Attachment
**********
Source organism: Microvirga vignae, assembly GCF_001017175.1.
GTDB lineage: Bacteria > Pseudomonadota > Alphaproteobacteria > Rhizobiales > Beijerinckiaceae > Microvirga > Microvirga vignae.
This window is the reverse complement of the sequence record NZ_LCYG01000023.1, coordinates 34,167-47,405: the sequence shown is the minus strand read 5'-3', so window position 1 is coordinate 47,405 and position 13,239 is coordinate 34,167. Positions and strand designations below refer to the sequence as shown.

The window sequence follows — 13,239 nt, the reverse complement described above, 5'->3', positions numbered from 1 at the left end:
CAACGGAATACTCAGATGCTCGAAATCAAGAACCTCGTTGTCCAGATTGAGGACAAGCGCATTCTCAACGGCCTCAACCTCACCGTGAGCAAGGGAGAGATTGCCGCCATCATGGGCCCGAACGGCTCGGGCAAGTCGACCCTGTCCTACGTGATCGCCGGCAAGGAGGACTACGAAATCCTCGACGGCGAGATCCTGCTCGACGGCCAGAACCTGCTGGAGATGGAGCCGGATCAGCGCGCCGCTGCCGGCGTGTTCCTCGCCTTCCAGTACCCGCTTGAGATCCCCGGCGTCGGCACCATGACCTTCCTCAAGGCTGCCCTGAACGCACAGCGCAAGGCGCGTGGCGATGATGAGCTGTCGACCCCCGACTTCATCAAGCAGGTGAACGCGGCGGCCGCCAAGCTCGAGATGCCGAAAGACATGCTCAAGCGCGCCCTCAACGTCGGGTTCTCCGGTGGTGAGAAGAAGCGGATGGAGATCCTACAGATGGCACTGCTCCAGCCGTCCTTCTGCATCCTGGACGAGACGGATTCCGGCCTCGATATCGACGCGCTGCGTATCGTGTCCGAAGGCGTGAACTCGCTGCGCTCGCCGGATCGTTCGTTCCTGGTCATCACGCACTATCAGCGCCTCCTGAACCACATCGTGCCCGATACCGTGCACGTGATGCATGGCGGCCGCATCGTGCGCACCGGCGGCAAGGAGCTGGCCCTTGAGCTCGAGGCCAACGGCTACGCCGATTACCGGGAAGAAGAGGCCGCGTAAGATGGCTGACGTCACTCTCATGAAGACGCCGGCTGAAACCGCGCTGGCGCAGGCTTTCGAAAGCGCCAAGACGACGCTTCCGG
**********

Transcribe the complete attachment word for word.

Source organism: Microvirga vignae, assembly GCF_001017175.1.
GTDB lineage: Bacteria > Pseudomonadota > Alphaproteobacteria > Rhizobiales > Beijerinckiaceae > Microvirga > Microvirga vignae.
This window is the reverse complement of the sequence record NZ_LCYG01000023.1, coordinates 34,167-47,405: the sequence shown is the minus strand read 5'-3', so window position 1 is coordinate 47,405 and position 13,239 is coordinate 34,167. Positions and strand designations below refer to the sequence as shown.

The window sequence follows — 13,239 nt, the reverse complement described above, 5'->3', positions numbered from 1 at the left end:
CAACGGAATACTCAGATGCTCGAAATCAAGAACCTCGTTGTCCAGATTGAGGACAAGCGCATTCTCAACGGCCTCAACCTCACCGTGAGCAAGGGAGAGATTGCCGCCATCATGGGCCCGAACGGCTCGGGCAAGTCGACCCTGTCCTACGTGATCGCCGGCAAGGAGGACTACGAAATCCTCGACGGCGAGATCCTGCTCGACGGCCAGAACCTGCTGGAGATGGAGCCGGATCAGCGCGCCGCTGCCGGCGTGTTCCTCGCCTTCCAGTACCCGCTTGAGATCCCCGGCGTCGGCACCATGACCTTCCTCAAGGCTGCCCTGAACGCACAGCGCAAGGCGCGTGGCGATGATGAGCTGTCGACCCCCGACTTCATCAAGCAGGTGAACGCGGCGGCCGCCAAGCTCGAGATGCCGAAAGACATGCTCAAGCGCGCCCTCAACGTCGGGTTCTCCGGTGGTGAGAAGAAGCGGATGGAGATCCTACAGATGGCACTGCTCCAGCCGTCCTTCTGCATCCTGGACGAGACGGATTCCGGCCTCGATATCGACGCGCTGCGTATCGTGTCCGAAGGCGTGAACTCGCTGCGCTCGCCGGATCGTTCGTTCCTGGTCATCACGCACTATCAGCGCCTCCTGAACCACATCGTGCCCGATACCGTGCACGTGATGCATGGCGGCCGCATCGTGCGCACCGGCGGCAAGGAGCTGGCCCTTGAGCTCGAGGCCAACGGCTACGCCGATTACCGGGAAGAAGAGGCCGCGTAAGATGGCTGACGTCACTCTCATGAAGACGCCGGCTGAAACCGCGCTGGCGCAGGCTTTCGAAAGCGCCAAGACGACGCTTCCGG